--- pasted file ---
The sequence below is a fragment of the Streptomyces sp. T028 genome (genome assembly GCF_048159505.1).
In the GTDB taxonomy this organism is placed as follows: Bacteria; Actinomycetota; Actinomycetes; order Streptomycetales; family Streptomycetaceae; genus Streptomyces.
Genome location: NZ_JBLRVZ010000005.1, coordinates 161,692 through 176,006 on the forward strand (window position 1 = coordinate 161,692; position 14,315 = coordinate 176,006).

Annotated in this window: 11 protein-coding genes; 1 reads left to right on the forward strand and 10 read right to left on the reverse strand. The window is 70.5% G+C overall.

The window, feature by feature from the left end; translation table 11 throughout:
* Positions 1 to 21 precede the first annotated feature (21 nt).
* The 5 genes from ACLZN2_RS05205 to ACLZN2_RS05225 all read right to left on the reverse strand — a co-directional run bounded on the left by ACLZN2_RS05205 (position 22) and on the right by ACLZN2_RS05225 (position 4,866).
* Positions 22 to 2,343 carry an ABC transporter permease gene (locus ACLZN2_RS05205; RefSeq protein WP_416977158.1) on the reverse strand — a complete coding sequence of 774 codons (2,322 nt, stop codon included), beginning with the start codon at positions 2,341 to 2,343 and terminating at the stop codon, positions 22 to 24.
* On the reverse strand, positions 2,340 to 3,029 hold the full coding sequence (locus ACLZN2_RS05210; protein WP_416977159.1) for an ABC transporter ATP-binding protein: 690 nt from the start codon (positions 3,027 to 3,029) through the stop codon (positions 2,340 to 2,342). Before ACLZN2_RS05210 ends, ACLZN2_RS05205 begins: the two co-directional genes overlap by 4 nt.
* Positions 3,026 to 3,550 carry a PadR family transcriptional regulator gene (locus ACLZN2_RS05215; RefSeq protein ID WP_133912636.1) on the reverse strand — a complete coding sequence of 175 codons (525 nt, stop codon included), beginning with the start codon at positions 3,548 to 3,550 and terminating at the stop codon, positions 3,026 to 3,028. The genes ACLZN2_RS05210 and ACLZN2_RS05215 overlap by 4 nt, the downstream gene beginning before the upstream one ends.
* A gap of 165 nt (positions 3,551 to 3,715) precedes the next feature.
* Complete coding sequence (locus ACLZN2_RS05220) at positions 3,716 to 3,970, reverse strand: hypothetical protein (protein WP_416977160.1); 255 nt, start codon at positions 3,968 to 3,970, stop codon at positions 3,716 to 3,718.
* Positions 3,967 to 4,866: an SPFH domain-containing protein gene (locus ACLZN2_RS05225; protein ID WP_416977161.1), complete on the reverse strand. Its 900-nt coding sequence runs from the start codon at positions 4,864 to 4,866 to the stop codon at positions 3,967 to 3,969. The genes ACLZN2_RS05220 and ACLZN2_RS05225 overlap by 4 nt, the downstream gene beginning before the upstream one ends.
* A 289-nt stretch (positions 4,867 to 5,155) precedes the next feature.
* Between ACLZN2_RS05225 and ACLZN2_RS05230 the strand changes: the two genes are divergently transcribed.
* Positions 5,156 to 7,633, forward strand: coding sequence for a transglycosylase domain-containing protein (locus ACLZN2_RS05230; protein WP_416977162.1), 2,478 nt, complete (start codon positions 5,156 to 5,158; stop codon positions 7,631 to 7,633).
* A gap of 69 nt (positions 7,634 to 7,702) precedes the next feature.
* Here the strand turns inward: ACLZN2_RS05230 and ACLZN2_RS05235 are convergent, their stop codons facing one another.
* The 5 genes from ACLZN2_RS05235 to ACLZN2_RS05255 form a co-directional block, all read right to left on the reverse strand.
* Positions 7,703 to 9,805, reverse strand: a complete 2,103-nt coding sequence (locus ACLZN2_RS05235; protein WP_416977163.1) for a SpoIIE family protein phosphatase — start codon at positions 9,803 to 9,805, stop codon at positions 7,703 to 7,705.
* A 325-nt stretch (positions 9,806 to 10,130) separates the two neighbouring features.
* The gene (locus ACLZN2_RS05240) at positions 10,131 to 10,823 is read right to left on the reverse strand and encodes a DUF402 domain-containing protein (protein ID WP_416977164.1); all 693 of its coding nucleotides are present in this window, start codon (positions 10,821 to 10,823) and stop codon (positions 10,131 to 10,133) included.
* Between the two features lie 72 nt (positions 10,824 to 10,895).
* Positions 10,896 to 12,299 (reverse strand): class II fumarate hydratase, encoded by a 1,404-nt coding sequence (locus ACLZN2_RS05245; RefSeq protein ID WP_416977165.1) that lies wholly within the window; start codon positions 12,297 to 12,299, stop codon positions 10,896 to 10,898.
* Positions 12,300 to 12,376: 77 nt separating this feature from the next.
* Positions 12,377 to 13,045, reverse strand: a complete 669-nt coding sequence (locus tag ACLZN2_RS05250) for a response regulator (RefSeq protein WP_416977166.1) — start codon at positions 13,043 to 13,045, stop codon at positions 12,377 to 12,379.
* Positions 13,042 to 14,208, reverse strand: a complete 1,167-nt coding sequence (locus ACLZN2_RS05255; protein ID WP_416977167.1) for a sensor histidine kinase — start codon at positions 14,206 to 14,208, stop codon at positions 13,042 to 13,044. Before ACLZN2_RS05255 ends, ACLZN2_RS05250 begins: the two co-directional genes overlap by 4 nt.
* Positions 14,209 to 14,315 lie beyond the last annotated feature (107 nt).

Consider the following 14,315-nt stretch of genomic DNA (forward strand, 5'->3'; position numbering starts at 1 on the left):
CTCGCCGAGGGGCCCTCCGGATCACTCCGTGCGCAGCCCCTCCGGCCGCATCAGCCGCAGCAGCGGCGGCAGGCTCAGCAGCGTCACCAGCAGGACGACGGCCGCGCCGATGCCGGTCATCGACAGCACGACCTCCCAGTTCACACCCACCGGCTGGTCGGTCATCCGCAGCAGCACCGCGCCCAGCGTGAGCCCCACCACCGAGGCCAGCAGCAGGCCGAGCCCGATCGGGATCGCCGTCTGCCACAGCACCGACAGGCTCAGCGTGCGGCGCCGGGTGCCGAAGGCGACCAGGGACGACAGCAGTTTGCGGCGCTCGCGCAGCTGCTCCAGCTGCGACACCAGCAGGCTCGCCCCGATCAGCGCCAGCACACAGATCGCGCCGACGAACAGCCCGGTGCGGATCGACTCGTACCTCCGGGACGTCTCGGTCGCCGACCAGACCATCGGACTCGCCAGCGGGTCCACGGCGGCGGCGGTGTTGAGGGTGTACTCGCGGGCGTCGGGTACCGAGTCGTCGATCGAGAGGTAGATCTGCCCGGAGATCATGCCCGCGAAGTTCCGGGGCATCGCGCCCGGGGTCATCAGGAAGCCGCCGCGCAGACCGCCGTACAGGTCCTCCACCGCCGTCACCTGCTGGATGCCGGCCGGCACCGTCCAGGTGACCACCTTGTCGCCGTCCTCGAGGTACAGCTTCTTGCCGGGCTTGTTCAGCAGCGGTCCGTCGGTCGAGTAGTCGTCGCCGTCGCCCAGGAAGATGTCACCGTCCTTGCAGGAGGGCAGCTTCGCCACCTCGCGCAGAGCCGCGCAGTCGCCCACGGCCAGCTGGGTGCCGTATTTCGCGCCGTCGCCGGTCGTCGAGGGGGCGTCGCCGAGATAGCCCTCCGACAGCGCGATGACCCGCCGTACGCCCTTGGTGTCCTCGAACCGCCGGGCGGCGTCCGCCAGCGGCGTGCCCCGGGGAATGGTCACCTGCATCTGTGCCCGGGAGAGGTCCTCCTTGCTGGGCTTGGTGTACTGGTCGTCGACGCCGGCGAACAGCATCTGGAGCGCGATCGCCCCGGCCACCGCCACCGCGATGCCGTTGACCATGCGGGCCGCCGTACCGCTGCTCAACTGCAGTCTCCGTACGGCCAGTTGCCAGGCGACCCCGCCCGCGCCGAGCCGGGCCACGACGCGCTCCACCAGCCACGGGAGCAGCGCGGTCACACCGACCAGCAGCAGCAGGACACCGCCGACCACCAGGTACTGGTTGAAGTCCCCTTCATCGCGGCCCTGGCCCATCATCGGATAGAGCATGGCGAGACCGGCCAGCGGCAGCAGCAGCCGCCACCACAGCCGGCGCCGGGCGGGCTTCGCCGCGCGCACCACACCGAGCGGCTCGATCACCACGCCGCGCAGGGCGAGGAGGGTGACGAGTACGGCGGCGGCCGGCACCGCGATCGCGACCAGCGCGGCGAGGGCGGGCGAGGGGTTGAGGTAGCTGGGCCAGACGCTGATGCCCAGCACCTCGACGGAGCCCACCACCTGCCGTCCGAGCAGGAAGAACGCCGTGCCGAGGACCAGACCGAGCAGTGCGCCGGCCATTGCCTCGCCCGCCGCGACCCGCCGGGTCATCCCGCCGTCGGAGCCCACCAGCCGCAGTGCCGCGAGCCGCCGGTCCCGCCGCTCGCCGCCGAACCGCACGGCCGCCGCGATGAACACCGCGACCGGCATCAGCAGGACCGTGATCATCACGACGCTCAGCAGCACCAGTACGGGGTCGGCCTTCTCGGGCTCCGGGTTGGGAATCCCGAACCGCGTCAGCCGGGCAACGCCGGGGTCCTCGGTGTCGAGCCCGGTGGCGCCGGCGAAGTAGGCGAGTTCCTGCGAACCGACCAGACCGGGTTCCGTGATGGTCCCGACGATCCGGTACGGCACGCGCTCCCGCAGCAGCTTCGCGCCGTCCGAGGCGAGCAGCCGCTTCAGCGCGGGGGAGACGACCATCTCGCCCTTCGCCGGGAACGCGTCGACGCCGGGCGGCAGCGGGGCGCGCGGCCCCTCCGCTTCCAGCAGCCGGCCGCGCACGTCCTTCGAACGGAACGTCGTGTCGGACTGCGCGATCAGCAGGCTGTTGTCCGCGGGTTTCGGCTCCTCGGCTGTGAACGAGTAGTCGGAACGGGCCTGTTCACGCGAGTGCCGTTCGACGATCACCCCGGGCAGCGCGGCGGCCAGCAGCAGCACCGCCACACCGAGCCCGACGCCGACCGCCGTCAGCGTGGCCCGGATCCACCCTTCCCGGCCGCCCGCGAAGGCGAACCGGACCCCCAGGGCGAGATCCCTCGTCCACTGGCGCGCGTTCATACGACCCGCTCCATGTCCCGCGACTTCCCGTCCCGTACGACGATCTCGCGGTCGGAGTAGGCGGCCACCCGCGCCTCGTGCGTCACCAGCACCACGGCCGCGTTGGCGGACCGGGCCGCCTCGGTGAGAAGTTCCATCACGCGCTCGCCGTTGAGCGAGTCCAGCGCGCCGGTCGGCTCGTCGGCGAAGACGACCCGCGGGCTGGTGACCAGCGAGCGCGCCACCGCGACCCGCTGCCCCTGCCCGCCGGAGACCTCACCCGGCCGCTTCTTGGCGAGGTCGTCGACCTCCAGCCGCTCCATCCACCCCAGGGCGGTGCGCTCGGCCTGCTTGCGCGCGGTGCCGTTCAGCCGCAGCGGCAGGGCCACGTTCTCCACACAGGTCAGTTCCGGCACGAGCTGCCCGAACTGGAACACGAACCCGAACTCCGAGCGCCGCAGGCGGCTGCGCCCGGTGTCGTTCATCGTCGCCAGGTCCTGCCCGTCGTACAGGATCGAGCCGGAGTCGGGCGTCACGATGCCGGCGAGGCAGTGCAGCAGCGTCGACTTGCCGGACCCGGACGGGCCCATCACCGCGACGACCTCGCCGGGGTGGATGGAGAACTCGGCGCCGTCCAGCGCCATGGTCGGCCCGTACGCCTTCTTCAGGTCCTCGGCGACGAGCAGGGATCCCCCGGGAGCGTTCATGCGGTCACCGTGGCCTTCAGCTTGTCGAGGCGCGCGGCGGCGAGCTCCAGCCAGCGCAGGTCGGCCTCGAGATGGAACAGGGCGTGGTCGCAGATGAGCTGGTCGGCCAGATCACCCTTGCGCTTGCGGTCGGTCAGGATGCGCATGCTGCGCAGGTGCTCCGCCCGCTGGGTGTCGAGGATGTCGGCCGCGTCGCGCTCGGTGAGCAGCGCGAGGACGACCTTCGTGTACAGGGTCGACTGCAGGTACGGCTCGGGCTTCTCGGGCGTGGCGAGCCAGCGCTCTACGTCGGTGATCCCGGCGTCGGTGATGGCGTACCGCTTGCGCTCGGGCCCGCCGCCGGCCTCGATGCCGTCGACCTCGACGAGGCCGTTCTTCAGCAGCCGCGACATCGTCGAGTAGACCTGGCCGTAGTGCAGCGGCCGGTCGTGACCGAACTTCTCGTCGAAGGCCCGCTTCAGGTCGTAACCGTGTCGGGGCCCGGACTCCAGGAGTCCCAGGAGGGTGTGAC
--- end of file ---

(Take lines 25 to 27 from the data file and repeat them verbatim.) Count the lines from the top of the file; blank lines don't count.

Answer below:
* Positions 12,300 to 12,376: 77 nt separating this feature from the next.
* Positions 12,377 to 13,045, reverse strand: a complete 669-nt coding sequence (locus tag ACLZN2_RS05250) for a response regulator (RefSeq protein WP_416977166.1) — start codon at positions 13,043 to 13,045, stop codon at positions 12,377 to 12,379.
* Positions 13,042 to 14,208, reverse strand: a complete 1,167-nt coding sequence (locus ACLZN2_RS05255; protein ID WP_416977167.1) for a sensor histidine kinase — start codon at positions 14,206 to 14,208, stop codon at positions 13,042 to 13,044. Before ACLZN2_RS05255 ends, ACLZN2_RS05250 begins: the two co-directional genes overlap by 4 nt.